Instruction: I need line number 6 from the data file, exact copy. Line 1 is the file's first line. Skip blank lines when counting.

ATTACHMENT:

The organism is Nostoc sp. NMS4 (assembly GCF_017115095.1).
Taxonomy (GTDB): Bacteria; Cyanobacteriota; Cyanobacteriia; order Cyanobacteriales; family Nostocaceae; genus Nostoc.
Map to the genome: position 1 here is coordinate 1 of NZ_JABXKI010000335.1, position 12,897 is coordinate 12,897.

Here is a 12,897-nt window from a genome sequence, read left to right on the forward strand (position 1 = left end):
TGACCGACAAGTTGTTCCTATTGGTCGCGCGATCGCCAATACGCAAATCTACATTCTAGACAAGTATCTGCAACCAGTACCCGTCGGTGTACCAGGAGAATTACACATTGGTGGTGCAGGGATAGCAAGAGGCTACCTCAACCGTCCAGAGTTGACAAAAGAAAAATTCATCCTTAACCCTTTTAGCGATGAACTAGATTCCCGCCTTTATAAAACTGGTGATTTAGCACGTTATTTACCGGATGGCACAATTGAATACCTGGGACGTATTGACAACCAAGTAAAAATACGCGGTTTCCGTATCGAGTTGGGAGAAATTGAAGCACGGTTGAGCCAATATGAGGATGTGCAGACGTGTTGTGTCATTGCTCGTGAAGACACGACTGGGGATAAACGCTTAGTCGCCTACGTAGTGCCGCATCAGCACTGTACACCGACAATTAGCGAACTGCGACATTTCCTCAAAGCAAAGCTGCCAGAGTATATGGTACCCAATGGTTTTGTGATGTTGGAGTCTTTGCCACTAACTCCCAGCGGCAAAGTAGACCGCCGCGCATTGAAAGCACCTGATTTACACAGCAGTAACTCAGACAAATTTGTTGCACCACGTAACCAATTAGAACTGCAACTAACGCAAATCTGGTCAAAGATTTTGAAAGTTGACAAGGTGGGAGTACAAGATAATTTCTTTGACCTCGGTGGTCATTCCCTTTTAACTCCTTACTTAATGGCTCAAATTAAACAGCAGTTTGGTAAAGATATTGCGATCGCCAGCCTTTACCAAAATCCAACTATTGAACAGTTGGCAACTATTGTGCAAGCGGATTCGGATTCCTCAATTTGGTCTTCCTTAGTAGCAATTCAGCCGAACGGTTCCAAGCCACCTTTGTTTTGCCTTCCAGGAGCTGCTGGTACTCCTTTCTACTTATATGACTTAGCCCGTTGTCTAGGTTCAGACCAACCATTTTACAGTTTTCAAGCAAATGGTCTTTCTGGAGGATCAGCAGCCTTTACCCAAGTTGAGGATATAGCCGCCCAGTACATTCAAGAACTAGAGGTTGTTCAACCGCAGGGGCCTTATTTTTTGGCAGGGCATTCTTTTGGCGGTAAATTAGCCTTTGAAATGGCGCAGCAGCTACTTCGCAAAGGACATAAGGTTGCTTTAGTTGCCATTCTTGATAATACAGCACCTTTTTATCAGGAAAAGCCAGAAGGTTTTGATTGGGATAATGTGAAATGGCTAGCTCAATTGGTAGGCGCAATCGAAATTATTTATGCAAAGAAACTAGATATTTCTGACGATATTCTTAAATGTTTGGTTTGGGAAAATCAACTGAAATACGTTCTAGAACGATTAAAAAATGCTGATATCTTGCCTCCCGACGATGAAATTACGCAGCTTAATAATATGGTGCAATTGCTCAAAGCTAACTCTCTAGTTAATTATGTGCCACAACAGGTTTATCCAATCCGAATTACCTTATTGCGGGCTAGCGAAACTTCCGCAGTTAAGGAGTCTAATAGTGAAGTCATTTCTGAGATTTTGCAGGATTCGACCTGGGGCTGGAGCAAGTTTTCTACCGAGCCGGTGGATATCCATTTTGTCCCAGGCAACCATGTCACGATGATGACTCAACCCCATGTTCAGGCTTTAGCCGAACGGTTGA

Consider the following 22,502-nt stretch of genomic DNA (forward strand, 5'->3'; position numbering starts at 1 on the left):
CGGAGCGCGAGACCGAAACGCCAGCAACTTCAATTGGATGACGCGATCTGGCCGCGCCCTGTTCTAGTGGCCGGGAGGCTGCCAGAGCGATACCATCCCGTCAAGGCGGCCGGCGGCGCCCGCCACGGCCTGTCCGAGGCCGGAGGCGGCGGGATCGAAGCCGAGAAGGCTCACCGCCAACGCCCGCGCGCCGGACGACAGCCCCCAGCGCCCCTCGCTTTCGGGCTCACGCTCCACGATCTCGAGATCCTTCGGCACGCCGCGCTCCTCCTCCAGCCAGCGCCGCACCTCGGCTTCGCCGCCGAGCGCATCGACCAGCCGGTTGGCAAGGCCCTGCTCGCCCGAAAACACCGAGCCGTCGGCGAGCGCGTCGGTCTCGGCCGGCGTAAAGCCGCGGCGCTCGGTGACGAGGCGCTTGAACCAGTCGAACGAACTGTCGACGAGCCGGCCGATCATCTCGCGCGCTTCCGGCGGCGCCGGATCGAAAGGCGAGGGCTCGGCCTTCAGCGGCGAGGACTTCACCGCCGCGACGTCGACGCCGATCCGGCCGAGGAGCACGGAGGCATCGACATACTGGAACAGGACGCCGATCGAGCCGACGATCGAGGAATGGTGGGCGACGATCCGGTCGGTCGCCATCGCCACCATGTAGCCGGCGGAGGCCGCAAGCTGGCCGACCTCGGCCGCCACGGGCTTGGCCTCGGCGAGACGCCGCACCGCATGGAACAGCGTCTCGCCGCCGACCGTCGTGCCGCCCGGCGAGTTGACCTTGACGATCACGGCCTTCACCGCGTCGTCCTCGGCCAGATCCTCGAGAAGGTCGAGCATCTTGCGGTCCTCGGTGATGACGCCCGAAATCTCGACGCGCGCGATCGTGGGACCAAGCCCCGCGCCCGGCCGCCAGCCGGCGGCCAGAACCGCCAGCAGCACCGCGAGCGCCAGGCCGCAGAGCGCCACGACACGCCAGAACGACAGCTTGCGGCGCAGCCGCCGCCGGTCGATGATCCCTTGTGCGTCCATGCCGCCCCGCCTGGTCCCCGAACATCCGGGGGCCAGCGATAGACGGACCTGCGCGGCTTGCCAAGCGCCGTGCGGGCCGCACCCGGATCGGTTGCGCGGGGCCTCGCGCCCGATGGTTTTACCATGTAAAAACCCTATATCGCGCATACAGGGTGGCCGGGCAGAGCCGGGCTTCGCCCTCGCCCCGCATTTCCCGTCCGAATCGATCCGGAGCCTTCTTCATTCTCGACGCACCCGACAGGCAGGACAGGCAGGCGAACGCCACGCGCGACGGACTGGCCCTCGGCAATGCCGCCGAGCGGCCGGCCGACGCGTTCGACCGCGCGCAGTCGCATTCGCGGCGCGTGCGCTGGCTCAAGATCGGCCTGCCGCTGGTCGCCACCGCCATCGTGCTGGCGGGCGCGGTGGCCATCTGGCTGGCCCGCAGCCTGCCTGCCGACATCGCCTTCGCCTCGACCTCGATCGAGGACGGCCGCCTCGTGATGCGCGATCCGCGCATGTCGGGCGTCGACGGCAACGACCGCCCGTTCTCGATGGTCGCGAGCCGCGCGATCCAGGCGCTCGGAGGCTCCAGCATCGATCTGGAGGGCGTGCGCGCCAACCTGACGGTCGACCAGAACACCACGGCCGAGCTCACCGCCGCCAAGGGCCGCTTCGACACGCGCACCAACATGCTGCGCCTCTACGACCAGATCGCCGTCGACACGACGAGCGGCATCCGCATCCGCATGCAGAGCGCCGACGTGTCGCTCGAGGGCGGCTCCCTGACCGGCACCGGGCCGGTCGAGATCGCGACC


Consider the following 22,502-nt stretch of genomic DNA (forward strand, 5'->3'; position numbering starts at 1 on the left):